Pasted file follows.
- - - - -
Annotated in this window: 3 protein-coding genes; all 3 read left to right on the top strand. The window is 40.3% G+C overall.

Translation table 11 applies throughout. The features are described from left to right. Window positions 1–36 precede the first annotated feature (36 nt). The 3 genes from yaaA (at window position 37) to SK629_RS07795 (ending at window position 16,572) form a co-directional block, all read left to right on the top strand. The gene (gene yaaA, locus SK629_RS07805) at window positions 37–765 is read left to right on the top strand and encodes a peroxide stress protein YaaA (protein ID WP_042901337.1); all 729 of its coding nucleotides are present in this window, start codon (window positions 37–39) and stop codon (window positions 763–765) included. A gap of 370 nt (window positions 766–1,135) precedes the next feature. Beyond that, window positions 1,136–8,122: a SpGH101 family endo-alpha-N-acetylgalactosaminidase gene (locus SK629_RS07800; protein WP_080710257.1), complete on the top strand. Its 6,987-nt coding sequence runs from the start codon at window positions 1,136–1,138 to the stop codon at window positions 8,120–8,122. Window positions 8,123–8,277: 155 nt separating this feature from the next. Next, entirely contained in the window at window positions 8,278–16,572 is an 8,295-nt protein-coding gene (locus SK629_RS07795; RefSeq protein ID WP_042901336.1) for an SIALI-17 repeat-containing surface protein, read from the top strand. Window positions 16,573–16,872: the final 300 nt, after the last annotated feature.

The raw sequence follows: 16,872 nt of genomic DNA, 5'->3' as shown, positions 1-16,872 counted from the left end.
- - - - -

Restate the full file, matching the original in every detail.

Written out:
Annotated in this window: 3 protein-coding genes; all 3 read left to right on the top strand. The window is 40.3% G+C overall.

Translation table 11 applies throughout. The features are described from left to right. Window positions 1–36 precede the first annotated feature (36 nt). The 3 genes from yaaA (at window position 37) to SK629_RS07795 (ending at window position 16,572) form a co-directional block, all read left to right on the top strand. The gene (gene yaaA, locus SK629_RS07805) at window positions 37–765 is read left to right on the top strand and encodes a peroxide stress protein YaaA (protein ID WP_042901337.1); all 729 of its coding nucleotides are present in this window, start codon (window positions 37–39) and stop codon (window positions 763–765) included. A gap of 370 nt (window positions 766–1,135) precedes the next feature. Beyond that, window positions 1,136–8,122: a SpGH101 family endo-alpha-N-acetylgalactosaminidase gene (locus SK629_RS07800; protein WP_080710257.1), complete on the top strand. Its 6,987-nt coding sequence runs from the start codon at window positions 1,136–1,138 to the stop codon at window positions 8,120–8,122. Window positions 8,123–8,277: 155 nt separating this feature from the next. Next, entirely contained in the window at window positions 8,278–16,572 is an 8,295-nt protein-coding gene (locus SK629_RS07795; RefSeq protein ID WP_042901336.1) for an SIALI-17 repeat-containing surface protein, read from the top strand. Window positions 16,573–16,872: the final 300 nt, after the last annotated feature.

The raw sequence follows: 16,872 nt of genomic DNA, 5'->3' as shown, positions 1-16,872 counted from the left end.